Greetings, pioneers of the future!
It seems fairly fashionable to fantasize about the future. A regular appearance in the reality show of wild futuristic foretelling is Ray Kurzweil, whose predictions are said to come true with exciting, or, if you are a pessimist, frightening accuracy, give or take a few decennia.
The mysterious abyss between mind and body will, if we follow his optimism, be bridged by many body-mind integrating technological developments, perhaps even leading to eternal life, a metamorphosis into a digitized entity.
Technology will then also become smarter itself: “2029 is the consistent date I have predicted for when an AI will pass a valid Turing test and therefore achieve human levels of intelligence.”
Famous modern philosopher Sam Harris shares this idea that superhuman intelligence will emerge, but is perhaps a tad less hopeful in stating that “it’s the most worrisome future possible because we’re talking about the most powerful possible technology.” He fears that AI will improve itself, leading to a runaway effect.
Meanwhile, entrepreneurial and technological prodigy Elon Musk, on similar lines agreeing that there should be constraints on AI to prevent such a runaway effect, keeps building his brave new world of automated cars, affordable Lego brick houses, flying cars, Starlink global internet through satellites, increased solar power, Neuralink implants and SpaceX reusable rockets, with serious intentions of colonizing Mars.
What else, if we may believe the digital prophets of our time, are marvels of science just waiting around the corner?
VR and augmented realities that cannot be distinguished from the real thing?
Cheap 3d printers that can create just about anything?
Will we see a decline in simple jobs that can be automated and an increasing demand for “deep work”, as Cal Newport argues in his book of the same title, all in an age of increasing distractions?
May we embrace an era of peace, because “the decline of violence is a fractal phenomenon,” as Steven Pinker has argued?
“You can see it over millennia, over centuries, over decades and over years.”
Will man be able to take (epi)genetical manipulation to the next level, a salvation from illnesses and handicaps – or creating its own kind of threats?
Will robotics help advance our society, make us inferior and dependent, or will it, together with the parallel development of AI, lead to a Terminator Judgment Day style of apocalypse?
How will the sciences advance, will they help increase our understanding beyond what our fallible minds and senses allow us to currently experience, or will they become corrupted by market forces, or perhaps turn into instruments of death, as had been forseen during the creation of the atomic bomb?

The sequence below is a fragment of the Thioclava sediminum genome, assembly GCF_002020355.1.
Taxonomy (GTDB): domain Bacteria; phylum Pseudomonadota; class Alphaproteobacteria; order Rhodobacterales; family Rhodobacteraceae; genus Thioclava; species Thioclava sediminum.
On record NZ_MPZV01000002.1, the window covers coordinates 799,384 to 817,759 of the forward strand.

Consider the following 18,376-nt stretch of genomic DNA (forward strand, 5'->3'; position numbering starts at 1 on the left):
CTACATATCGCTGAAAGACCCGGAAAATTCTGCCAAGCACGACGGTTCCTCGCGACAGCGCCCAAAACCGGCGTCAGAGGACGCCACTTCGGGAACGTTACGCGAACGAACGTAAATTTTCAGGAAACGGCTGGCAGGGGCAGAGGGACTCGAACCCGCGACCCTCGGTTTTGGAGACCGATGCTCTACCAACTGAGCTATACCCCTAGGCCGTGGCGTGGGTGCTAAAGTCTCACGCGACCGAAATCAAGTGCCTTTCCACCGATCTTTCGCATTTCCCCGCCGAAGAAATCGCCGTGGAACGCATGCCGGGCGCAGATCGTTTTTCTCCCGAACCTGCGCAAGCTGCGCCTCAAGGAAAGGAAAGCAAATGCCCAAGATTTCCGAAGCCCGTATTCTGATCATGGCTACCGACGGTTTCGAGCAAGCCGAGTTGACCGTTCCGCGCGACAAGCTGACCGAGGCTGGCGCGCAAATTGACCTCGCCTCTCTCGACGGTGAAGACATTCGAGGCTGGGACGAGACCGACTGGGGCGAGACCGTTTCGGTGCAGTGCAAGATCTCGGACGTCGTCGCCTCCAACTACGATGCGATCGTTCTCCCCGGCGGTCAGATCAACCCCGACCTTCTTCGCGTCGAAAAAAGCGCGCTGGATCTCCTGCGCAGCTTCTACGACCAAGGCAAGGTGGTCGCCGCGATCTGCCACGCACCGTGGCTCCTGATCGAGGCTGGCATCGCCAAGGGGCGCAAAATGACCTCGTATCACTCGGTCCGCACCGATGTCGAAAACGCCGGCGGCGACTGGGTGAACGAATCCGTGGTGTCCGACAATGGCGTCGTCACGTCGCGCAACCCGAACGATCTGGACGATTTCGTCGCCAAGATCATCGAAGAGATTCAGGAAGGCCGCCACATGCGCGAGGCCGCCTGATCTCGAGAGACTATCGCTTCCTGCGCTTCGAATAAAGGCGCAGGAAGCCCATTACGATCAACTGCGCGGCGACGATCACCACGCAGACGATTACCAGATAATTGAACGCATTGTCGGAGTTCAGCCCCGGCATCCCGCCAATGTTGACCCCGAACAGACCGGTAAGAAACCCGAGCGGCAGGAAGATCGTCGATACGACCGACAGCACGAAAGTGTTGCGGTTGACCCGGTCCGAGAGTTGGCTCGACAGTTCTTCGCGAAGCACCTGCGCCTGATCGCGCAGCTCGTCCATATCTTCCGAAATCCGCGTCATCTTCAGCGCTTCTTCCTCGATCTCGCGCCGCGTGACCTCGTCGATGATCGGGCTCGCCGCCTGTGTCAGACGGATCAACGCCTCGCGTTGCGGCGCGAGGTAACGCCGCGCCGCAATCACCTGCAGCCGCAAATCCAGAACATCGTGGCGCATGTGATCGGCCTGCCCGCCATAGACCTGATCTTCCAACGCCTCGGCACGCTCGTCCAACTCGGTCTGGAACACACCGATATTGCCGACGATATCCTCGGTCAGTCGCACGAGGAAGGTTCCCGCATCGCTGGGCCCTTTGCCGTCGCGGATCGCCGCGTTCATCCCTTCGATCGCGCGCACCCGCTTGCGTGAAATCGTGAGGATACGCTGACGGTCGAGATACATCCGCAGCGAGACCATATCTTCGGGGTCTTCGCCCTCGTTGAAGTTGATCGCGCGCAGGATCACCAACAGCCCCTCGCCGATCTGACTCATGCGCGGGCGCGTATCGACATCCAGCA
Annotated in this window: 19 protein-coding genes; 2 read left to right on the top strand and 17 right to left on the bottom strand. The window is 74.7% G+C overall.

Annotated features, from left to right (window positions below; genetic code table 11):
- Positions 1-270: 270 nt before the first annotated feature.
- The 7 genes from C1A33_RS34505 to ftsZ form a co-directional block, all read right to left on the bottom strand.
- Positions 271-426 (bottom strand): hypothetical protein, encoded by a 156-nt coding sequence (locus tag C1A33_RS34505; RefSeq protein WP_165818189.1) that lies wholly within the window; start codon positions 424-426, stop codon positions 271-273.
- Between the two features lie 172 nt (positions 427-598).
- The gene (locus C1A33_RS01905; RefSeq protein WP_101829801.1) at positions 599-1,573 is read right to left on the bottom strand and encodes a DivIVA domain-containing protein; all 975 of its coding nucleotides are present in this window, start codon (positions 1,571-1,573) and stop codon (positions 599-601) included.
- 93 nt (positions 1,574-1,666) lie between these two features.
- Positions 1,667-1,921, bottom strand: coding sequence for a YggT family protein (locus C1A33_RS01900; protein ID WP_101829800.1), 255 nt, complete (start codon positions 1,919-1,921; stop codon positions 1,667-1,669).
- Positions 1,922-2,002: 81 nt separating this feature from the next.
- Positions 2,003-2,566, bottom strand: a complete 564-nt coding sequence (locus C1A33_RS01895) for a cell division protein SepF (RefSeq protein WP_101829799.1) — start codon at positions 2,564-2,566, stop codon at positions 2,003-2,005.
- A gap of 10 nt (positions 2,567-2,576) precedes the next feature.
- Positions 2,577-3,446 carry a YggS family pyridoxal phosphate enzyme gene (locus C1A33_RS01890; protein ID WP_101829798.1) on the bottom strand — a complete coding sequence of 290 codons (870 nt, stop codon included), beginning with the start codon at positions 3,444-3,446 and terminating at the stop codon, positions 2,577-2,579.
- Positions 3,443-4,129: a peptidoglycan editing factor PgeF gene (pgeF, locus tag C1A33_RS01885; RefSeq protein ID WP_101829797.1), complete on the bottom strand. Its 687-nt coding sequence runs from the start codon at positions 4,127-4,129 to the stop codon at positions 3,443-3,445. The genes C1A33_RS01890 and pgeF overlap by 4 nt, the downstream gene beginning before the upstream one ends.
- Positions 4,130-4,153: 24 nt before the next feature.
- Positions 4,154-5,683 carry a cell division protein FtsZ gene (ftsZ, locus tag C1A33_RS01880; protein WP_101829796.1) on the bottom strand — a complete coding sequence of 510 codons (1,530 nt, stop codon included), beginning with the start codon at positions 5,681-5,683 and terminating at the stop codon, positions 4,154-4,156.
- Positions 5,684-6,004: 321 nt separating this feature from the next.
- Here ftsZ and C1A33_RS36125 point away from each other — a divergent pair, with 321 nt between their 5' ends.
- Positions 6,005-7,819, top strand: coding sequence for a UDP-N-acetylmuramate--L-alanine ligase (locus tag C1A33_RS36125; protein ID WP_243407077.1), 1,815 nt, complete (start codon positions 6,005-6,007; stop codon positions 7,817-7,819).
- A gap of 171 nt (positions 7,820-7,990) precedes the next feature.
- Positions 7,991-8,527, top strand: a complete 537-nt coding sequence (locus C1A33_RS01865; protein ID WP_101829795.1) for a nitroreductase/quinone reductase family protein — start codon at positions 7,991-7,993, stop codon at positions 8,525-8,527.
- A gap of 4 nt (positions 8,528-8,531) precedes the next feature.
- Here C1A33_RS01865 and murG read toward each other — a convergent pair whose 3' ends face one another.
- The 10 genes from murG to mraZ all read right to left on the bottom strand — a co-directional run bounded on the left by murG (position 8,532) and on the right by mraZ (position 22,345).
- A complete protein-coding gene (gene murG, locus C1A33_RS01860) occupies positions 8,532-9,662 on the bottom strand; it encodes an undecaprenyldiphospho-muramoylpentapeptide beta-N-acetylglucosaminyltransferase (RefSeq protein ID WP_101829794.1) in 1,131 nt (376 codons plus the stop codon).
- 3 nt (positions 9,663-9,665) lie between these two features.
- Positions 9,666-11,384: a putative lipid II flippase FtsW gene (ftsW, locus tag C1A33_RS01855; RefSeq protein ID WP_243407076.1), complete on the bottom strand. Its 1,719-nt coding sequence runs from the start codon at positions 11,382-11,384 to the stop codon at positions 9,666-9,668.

Will we see the end of our planet, solar system, universe, or just our species?
Or will we finally unequivocally uncover the fabric of a final reality, beyond current scientific and spiritual reach, something that will unite us all and disprove the assumption of individual existence?
I am no futurist or storyteller. Nor do I have an outspoken opinion about the “good” or “evil” of future phenomena and inventions. New technology has always raised suspicion, and that must have been the case even in the Stone Age. And now we are comfortably reading this post on a digital screen, a technological feat made possible by the manipulation of electricity, a force of nature which frightened our dear ancestors so.
My concern is of a different nature: the search for meaning and our true humanity. Cal Newport warns of shallowness in work and focus, I warn of shallowness in existentialism, in spiritual experience, in morality, in wisdom, in philosophical inquiry, and in the critical thinking and intuition required to distinguish the truly beneficial from the irrevocably harmful. Whatever the conditions, whatever the substrate of reality we will inhabit, let us not abandon the path toward realization of our greater selves, and by that I am not referring to physical or technologically greater selves, but spiritually greater selves – however that expresses itself in your own unique experience!
© 2019 Marcel van Delft
Image: Kyoto Station, by Martin Falbisoner – Own work, CC BY-SA 4.0, https://commons.wikimedia.org/w/index.php?curid=53618739